1. Jérôme Vuarand, if you read before you comment, you would know that these are launched in a 2-week orbital decay, by May 16th, they’ll be burning up to dust while entering the atmosphere.

  2. Does anyone know how much the 27% efficient solar cells that were used on these ‘satellites’ cost? The cost of a sprite was only $75 and included 4 cells, which implies the cost is actually quite reasonable, compared to the several hundred (or thousand, for space qualified ones) per cell that I usually see quoted for such technology (it makes sense, they start out as an ultrapure germanium wafer and then the solar cell is deposited using similar tools to those used for making normal computer chips, but the cells are physically larger than any processor on the market)

    1. From what I understand, those cells are cut offs from other panels. Really high grade to be sure (mostly used on other, much bigger satellites), but essentially industrial waste, so only a couple bucks per sprite.

      1. It’s not a scam. People are getting telemetry from the satellite.

        The timer is necessary to prove to NASA that the sats can’t deploy before their allotted window. If it was remotely actuated, there would always be a risk that they could be spuriously deployed. Having the timer reset on a watchdog reset was an unfortunate oversight, but there was never any guarantee that this would work first time. Software is hard, hardware is harder, and space just makes it exponentially worse.

    1. My understanding (I was part of the University of Texas Nanosat-3 / FASTRAC team) is that it’s a standard precaution for this sort of payload so that it can’t possibly do anything prior to being deployed.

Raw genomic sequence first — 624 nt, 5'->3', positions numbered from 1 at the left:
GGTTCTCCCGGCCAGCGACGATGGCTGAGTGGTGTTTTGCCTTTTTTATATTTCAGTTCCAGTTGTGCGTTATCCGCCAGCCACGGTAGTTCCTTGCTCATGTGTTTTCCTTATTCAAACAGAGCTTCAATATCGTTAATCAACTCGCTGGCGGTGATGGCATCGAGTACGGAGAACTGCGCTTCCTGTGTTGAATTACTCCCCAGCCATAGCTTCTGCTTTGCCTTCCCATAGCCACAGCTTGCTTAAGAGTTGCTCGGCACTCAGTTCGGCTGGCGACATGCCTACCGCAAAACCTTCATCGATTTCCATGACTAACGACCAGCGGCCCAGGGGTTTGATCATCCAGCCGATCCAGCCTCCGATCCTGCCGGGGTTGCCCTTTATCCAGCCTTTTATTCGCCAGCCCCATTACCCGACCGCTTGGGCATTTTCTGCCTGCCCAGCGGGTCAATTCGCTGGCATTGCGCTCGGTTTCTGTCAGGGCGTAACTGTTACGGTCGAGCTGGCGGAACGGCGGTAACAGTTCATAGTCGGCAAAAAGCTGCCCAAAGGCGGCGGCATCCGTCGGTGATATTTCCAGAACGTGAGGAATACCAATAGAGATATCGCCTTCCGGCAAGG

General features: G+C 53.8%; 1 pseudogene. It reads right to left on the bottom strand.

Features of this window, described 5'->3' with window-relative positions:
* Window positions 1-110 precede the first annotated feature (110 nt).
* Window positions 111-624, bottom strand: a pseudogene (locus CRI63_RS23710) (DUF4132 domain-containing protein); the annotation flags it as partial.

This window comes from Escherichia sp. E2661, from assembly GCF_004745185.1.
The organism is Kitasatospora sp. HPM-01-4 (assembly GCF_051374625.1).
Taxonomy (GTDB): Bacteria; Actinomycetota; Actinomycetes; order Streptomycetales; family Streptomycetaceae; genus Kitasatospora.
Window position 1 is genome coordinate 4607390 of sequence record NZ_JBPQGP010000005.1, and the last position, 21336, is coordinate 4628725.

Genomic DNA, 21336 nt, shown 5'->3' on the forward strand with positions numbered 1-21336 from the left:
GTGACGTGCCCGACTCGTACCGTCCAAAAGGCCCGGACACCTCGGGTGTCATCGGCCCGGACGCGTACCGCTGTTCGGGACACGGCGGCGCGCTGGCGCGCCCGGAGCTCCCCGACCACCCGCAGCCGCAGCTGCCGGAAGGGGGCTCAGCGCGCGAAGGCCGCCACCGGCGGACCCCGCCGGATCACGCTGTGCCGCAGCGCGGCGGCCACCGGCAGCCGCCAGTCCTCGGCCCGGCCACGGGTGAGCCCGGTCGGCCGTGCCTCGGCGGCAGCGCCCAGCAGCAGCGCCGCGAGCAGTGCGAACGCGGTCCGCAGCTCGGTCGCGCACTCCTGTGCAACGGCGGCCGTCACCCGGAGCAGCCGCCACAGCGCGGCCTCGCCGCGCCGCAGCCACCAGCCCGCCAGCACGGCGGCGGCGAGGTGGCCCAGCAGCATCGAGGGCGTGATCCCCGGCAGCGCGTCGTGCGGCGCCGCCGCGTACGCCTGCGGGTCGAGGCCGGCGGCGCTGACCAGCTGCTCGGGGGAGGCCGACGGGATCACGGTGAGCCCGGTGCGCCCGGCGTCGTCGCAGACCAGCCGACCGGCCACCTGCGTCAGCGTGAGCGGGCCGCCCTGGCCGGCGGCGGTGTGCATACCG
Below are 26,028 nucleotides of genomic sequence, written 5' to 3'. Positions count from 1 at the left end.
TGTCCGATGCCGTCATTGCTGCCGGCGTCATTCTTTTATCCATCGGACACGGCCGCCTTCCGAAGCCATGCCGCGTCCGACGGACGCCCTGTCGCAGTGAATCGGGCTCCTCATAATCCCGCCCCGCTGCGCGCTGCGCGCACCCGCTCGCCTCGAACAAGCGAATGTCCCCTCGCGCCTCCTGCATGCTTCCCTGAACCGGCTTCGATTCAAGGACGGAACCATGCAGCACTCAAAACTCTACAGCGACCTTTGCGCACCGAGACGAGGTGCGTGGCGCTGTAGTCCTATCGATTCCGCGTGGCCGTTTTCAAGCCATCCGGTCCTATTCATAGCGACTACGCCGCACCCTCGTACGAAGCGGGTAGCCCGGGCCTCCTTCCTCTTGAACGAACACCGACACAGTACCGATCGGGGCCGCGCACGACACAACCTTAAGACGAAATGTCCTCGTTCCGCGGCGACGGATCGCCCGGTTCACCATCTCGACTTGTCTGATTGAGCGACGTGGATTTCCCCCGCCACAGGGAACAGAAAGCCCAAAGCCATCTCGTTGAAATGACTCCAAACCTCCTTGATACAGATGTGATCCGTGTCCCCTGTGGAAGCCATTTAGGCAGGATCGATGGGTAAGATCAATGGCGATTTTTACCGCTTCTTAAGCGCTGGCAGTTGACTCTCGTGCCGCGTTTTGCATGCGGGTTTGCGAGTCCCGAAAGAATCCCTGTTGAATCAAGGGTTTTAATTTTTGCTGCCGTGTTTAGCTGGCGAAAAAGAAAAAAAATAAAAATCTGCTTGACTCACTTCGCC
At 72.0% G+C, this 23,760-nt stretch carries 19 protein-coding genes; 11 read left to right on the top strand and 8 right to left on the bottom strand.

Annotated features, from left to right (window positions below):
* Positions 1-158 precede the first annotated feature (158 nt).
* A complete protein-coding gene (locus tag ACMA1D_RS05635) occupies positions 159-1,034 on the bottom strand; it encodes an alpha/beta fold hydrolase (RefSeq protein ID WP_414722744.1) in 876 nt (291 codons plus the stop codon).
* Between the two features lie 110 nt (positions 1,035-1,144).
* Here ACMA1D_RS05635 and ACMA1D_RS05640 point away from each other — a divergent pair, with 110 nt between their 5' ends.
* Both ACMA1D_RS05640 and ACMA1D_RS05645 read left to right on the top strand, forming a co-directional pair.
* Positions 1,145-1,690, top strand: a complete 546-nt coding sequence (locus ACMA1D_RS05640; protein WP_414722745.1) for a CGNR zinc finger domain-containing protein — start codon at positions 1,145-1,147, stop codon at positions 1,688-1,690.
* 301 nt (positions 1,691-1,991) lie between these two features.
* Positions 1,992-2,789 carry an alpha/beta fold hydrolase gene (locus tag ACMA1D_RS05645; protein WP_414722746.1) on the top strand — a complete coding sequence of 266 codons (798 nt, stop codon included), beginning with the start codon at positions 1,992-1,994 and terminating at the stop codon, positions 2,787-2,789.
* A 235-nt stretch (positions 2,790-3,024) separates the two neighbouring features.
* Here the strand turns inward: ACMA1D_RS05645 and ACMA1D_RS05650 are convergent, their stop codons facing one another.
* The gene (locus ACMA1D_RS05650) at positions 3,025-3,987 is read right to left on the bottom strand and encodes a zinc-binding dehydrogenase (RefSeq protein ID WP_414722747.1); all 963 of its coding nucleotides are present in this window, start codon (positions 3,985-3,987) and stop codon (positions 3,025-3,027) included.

3. I own one of the Sprites, which may or may not be ejected from KickSat before it re-enters, and I have to say that I’m more than happy with the outcome. Spaceflight is risky, full stop. There’s nothing like watching a NASA TV broadcast knowing that a small part of the payload belongs to you, and I’d support the project again in a moment!

    1. Spaceflight is risky, that’s true, but I would not let these people design even a wooden cart. Come on, an MCU reset is the most common thing, even on earth, and can be easily taken into account.

        1. I advised them. No sigle point of failure, don’t use duct tape, don’t run with scissors, etc.
          Are you serious? These are very basic things for the most mundane earth boards.
          I don’t know anything about the people in charge of this. But this looks like the first space fiasco caused by “Arduino engineering”.

          1. Had to laugh there… I can imagine a hall of fame that would include first world war started by “Arduino engineering” a cyborg war is not too far off either.

          2. They had a secondary activation method which used a remote trigger signal, but that relied on the solar cells providing enough charge to power up the receiver. Unfortunately the cells aren’t providing enough power to do that before it burns up in reentry

    1. Since the devices have zero heat shielding when they hyper accelerate and contact the atmosphere, the effect is similar to plasma incineration with alot of the components being converted directly to gas with very little slag, considering the area of effect of the dispertion being over 100s of miles across, in effect you’d never find the trace elements if you tried. Don’t be a big shot, usually you end being the one that looks like the asshole.